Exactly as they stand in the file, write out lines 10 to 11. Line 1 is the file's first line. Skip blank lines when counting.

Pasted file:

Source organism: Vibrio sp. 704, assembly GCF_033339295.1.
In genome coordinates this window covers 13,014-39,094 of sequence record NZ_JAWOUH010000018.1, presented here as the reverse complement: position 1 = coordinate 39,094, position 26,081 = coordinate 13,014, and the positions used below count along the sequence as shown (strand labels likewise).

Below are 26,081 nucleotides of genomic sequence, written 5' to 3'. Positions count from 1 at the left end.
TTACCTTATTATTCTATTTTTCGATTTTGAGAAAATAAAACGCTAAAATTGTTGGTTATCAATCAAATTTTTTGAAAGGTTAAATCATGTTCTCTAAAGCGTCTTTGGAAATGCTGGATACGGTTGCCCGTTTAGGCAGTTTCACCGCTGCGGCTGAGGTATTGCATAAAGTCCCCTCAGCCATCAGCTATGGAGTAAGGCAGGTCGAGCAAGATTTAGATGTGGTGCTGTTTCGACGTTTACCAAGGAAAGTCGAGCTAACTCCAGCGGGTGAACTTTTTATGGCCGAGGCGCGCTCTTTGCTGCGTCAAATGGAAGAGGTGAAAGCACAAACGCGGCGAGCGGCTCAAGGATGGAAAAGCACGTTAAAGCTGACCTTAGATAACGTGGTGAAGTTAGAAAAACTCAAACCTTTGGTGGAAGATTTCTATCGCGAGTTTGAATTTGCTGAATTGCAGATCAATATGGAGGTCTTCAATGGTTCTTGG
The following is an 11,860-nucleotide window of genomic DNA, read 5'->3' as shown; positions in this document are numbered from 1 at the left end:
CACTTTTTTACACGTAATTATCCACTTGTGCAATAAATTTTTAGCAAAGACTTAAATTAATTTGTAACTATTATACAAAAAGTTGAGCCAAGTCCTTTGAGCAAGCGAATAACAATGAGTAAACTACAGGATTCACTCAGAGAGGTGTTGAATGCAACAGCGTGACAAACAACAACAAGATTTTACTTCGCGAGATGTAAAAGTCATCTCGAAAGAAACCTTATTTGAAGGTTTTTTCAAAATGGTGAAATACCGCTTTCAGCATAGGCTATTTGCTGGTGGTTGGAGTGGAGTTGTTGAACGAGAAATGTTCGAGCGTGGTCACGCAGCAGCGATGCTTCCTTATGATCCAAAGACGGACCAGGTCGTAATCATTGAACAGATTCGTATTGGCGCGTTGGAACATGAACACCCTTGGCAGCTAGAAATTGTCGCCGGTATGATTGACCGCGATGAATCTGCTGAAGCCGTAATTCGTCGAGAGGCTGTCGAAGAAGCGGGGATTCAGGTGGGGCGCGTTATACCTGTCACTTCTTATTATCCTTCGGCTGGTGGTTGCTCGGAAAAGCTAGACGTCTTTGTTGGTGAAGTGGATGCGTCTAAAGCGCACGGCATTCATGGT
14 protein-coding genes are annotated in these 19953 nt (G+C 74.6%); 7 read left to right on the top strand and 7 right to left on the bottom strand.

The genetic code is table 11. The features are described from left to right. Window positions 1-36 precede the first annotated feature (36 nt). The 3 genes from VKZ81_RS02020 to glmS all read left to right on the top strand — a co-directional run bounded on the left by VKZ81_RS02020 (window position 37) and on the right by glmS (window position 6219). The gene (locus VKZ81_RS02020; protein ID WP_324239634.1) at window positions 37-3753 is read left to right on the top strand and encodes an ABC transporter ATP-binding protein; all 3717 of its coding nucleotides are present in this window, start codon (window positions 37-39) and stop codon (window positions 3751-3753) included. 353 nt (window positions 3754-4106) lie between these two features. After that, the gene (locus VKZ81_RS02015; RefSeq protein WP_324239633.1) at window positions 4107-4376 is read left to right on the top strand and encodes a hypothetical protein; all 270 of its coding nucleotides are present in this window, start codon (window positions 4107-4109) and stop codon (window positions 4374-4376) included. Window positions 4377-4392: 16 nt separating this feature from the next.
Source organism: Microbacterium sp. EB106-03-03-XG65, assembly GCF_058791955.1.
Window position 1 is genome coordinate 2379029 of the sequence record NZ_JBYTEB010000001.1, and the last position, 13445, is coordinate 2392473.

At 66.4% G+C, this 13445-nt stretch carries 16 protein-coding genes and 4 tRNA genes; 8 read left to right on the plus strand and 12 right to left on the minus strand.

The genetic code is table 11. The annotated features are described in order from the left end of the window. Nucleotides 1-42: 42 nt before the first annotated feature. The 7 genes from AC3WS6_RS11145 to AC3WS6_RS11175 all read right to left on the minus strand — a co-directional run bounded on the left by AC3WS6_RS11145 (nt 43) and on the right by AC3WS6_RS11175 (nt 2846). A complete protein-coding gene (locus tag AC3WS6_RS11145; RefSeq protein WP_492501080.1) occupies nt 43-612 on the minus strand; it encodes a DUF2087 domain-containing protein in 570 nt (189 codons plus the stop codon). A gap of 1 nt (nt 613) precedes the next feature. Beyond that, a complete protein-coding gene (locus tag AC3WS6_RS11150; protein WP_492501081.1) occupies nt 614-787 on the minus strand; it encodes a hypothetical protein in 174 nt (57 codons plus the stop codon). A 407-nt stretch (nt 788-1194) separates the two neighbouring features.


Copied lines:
Window position 1 is genome coordinate 2379029 of the sequence record NZ_JBYTEB010000001.1, and the last position, 13445, is coordinate 2392473.

At 66.4% G+C, this 13445-nt stretch carries 16 protein-coding genes and 4 tRNA genes; 8 read left to right on the plus strand and 12 right to left on the minus strand.